Lately, I have been reading some of the scholarly work on tax incentive as an economic development tool. I admit, I am perplexed why so many economic development organizations choose to compete with incentive packages for capital attraction, retention and expansion projects. The practice is clearly widespread and well entrenched, so there must be something I am not fully understanding to explain why tax incentive packages are judged as such an important tactic.
Here are some examples of what I have been reading:
- Todd Gabe and David Kraybill authored a paper entitled – “The Effect of State Economic Development Incentives on Employment Growth of Establishments (PDF)” which was published by the Journal of Regional Science in 2002. The authors conclude “Empirical findings indicate that incentives have very little (or even a negative) effect on actual growth and they have a substantial positive effect on announced growth.” Net, companies have a tendancy to overestimate job creation when financial incentives are part of the competitive package for location selection.
- In 2009, The Chicago Metropolitan Agency for Planning published a white paper on the value of incentives. They researched 50 different How to Win tactics as part of their GO TO 2040 Regional Strategic Plan. The white paper cites work by Peters and Fisher in 2004 that estimates state and local governments expend $50B in incentives annually as an economic development tactic. The paper concludes the literature reports mixed results, but the best chance to ensure an ROI for incentives is to link their use to a specific strategic objective and to avoid using incentives for job creation that is not genuinely incremental.
- Timothy Bartik’s paper (published in 2005) entitled “Solving the Problems of Economic Development Incentives (PDF)” was interesting. He decided eliminating incentives as a tactical choice was highly unlikely, so the best course of action is to figure out how to create incentives that deliver a positive ROI. He argues “The main problem with current incentive policies is that state and local governments often provide incentives that are not in the best interest of that state or local area, for example that are excessively costly per job created, or that provide jobs that do not improve the job opportunities of local residents.” Consequently, if the ROI could be better measured, better choices on when to use incentives would be made.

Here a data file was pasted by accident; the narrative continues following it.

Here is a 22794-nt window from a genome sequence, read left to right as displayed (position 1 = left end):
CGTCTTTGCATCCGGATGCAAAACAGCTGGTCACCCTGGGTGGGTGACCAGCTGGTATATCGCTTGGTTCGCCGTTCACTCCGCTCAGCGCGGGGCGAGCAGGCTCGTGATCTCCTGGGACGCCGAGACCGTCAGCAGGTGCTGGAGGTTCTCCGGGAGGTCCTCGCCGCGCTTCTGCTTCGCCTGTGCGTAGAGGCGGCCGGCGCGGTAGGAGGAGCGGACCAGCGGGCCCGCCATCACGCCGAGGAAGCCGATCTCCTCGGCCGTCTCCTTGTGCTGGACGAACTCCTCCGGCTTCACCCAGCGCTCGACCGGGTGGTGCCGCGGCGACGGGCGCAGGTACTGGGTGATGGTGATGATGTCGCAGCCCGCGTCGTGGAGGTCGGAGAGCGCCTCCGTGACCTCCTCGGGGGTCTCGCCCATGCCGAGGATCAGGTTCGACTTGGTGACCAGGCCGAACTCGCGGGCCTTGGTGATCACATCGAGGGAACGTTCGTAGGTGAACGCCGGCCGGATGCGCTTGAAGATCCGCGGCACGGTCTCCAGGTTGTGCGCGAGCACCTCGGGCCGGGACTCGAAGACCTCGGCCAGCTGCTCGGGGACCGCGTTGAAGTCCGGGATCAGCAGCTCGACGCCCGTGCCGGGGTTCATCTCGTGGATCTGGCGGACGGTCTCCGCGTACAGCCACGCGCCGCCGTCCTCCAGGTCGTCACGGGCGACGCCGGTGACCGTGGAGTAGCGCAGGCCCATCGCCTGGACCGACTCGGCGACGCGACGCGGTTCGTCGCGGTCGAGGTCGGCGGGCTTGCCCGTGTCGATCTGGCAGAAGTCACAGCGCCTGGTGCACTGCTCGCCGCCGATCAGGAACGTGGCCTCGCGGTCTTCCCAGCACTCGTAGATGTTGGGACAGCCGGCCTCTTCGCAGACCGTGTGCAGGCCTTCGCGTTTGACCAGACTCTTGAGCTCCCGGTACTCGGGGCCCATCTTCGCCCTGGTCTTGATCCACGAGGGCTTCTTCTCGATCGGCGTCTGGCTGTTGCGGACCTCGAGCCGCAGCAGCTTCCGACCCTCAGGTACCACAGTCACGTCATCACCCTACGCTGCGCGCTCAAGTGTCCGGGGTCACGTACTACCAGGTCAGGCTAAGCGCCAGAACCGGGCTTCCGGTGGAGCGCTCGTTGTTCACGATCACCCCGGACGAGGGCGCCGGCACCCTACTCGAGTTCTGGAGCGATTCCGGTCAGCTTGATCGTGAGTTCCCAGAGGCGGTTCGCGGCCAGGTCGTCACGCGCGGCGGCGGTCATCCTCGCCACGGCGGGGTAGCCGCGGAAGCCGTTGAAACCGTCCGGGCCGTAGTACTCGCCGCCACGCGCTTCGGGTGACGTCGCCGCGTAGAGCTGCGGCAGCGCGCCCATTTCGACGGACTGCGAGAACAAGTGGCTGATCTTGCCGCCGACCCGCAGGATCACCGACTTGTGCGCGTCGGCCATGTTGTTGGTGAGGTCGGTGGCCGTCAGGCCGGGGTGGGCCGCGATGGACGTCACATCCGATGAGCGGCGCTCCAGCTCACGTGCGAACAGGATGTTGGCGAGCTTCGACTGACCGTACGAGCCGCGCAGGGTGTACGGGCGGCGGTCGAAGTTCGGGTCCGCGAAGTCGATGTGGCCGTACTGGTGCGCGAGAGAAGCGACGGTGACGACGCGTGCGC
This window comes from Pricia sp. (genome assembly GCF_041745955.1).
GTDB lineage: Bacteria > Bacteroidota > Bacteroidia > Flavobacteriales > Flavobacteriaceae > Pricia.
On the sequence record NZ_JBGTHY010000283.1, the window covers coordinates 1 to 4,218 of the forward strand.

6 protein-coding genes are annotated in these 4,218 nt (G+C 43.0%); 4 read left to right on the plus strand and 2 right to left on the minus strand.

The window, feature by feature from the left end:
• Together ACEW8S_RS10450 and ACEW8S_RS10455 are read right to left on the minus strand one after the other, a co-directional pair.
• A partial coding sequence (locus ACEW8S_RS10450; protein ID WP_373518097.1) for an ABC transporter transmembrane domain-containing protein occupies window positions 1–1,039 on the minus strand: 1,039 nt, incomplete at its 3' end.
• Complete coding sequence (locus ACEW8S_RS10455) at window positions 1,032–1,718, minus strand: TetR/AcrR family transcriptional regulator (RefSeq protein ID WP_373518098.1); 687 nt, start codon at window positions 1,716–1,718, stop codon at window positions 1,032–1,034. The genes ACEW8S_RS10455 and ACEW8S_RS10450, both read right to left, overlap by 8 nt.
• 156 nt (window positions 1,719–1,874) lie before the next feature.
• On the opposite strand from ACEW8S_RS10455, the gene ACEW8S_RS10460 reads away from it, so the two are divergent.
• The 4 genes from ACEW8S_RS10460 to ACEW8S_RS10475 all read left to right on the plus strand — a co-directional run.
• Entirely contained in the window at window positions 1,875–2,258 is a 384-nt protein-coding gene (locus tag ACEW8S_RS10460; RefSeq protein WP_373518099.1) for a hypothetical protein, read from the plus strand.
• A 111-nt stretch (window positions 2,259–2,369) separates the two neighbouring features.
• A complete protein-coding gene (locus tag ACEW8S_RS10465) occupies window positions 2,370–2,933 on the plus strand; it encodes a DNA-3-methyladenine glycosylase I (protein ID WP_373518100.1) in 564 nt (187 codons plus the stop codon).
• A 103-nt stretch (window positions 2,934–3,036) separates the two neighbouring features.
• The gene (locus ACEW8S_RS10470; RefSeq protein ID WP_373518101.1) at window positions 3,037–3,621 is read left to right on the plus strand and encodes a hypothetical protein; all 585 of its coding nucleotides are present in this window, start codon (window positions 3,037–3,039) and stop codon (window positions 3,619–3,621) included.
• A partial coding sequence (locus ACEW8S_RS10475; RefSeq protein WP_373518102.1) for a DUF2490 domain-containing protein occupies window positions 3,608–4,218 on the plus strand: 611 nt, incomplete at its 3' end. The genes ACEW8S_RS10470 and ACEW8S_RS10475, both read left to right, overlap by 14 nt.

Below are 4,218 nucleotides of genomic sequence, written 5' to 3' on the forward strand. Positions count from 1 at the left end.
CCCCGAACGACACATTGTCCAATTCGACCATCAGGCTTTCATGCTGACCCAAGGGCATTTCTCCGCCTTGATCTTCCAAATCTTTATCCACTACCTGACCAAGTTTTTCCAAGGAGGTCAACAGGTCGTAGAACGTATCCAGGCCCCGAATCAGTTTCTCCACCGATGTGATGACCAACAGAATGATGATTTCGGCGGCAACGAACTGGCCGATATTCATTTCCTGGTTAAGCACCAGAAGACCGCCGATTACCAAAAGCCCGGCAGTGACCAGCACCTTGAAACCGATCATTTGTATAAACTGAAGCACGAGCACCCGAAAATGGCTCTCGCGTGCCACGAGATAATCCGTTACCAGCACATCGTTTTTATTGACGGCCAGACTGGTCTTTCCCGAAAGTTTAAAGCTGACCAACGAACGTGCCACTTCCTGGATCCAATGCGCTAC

There are a number of other interesting papers that left me with the gut feel tax incentives are not particularly effective, but no economic development organization wants to be the first to stop offering incentive dollars when competing for capital investment. It feels a bit like the economic development industry equivalent of the arms race. And, of course, like the arms race taxpayers under write the use of incentives.
I think there is an alternative to tax incentives worth serious exploration. I’d like to suggest consideration of competing on time-to-market as potentially a better way for many capital investment deal opportunities.
In business, time-to-market can have significant financial value. In many cases far more significant than the amount of money that a state or community could realistically consider offering in a tax incentive package. In some cases, time-to-market can literally mean the difference between a product’s commercial success or failure.
For perspective, every day a product is not available in the market, company revenue is reduced by sales lost to competitors or to technological obsolescence. Minimizing time-to-market is a strategic goal of virtually every company.
Here’s an easy equation that gives you a rough way to think about the value of time-to-market.
Value of reduced time = time savings (in weeks) * unit sales per week * margin per unit
In my experience, the estimate of unit sales per week reflects a week of peak sales. The theory is any delay in time-to-market delays the company ability to book peak sales (and consequently peak profit). This can be an amazingly large amount of money when calculated. For most companies, if you can trim several weeks from their time-to-market you will be creating a significant positive impact on the Net Present Value of their project investment. In most cases, this will far exceed the money you would realistically consider offering a tax incentive package.
There are likely any number of ways a state or community can help positively impact time-to-market. For example, simply getting permits processed on an expedited timing will help. My guess is if reducing time-to-market was the strategic focus when comprting for capital investment, many additional and creative solutions would be found.
I would like to hear your ideas on how states and communities could reduce time-to-market for companies. What if an economic development organization offered a guaranteed time-to-market on the aspects they could influence? What would those aspects be and how competitive for capital do you think such an offer would be (particularly versus an incentive package)? Are there any other papers you’d recommend I read on the subject?
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